What’s with all the cards this season?

Yellow peril, red plague

UPDATE: In addition to Rodrigo’s da Costa’s successful red card appeal, red cards issued to San Antonio’s Elliot Collier, Rio Grande Valley’s Emilio Ycaza and Hartford’s Peter-Lee Vassell have been overturned on appeal. So four reds have been overturned in total. Of the four, only Collier’s was a straight red; the other three were all second yellows. Interestingly, Collier’s was for foul and abusive language, which is usually very hard to appeal. If anything, this rather reinforces the points we were trying to make in this post.

A lot has been discussed about the number of cards that have been issued in the USL Championship so far this season. So it’s time for the Forge to throw its two cents in.

In the first two weeks of the season we have had 27 games. In those games, 158 single yellow cards have been given. That works out to 5.85 cards per game, or one every 15 minutes and 23 seconds. 9 second yellow cards have been shown, obviously resulting in red cards (although one to FC Tulsa’s Rodrigo da Costa was later rescinded). That’s 0.33 per game, or 1 every 3 games. 5 straight reds have been pulled, 0.19 per game, or 1 every 5.4 games. That’s a total of 14 red cards, slightly more than one every two games. There have also been two games in which 2 red cards were issued (in both cases, one was a second yellow).

Yeah, that definitely seems high. But let’s compare it to last season. In the first 27 games there were 136 single yellows, 1 second yellow and 4 straight reds (the first of which was to the Legion’s JJ Williams, by the way).

Clearly an increase in straight reds from 4 to 5 is not what you would describe as a monumental increase. It’s in the yellow cards where we are seeing the growth. A total of 137 last year and 167 this year, an increase of almost 22%. But looked at another way, that’s just 30 extra cards, which works out to 1.11 more per game.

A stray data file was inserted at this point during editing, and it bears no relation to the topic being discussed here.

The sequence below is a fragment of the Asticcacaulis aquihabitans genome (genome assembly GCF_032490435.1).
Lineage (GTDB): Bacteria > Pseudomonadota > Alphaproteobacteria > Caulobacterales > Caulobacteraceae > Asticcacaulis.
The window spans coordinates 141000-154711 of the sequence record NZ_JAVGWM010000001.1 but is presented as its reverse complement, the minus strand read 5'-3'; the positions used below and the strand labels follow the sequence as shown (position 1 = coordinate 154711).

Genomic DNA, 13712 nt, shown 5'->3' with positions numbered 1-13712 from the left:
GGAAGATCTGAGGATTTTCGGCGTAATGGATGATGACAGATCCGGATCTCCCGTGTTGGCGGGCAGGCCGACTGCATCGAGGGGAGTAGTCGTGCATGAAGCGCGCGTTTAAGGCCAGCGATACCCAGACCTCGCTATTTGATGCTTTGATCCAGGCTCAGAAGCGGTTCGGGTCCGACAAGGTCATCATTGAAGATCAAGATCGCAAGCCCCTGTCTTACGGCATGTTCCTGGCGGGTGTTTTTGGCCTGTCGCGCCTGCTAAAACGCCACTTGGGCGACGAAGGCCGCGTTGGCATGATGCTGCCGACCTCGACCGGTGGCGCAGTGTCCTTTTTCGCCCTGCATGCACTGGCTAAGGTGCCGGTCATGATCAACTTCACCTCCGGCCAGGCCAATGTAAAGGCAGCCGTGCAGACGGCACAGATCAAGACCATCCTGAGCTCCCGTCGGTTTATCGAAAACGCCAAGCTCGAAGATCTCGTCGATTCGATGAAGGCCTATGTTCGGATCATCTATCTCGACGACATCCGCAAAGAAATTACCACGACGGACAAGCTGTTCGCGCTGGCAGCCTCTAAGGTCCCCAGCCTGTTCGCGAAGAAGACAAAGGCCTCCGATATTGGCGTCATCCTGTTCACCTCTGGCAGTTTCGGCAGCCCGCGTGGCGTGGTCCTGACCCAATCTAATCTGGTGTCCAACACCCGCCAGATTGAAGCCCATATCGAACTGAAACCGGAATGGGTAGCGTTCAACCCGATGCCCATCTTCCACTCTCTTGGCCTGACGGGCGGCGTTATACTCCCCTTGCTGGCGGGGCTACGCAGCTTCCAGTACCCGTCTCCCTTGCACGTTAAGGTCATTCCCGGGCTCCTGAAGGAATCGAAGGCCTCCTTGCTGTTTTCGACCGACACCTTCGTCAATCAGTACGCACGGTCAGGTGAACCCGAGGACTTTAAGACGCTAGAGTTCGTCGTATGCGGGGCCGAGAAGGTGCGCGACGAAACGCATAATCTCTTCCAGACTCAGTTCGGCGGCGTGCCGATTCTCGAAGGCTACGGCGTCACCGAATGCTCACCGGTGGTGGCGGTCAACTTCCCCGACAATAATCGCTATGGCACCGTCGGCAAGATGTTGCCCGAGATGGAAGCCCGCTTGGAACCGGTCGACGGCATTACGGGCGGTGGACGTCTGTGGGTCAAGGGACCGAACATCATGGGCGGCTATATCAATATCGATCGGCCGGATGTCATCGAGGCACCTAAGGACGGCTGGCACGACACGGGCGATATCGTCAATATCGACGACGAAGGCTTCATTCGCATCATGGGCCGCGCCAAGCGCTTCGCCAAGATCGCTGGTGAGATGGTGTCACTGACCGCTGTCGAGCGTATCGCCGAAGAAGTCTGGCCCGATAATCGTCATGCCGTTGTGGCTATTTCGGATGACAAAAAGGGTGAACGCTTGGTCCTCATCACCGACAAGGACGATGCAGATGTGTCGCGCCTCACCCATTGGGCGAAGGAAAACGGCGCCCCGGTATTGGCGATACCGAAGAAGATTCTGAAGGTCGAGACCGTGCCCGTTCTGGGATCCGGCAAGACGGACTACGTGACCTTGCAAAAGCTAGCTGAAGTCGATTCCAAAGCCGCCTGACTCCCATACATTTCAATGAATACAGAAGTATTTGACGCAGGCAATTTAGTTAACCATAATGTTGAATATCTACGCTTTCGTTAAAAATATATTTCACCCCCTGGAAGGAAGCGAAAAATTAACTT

Again, that’s not really so much of a change. However, I do think that the referees are calling the games a bit more tightly this season and are exerting their authority more intensely. From what I have observed, a good number of the yellow cards shown, especially the first cards, have been relatively soft. That is, in many cases a warning may have been warranted.

And that’s what has led to the increase in second yellows: the players are not adjusting their on-field behavior quite so readily. Soccer is after all a contact sport and if you are used to playing with a certain  degree of physicality it’s hard to adapt in response to the way the game is being called. It gets that much easier to get a second yellow. Of course, that doesn’t include ludicrous high studs-up challenges, off-the-ball incidents and other bone-headed actions which we have also seen a few of this season already. Those get you cards under any circumstances.

All told, though, the change in refereeing has not really been anywhere near as severe as gut reactions suggest. The players do need to calm down a bit and the fans definitely need to calm down a lot. And maybe the refs do a tad as well.

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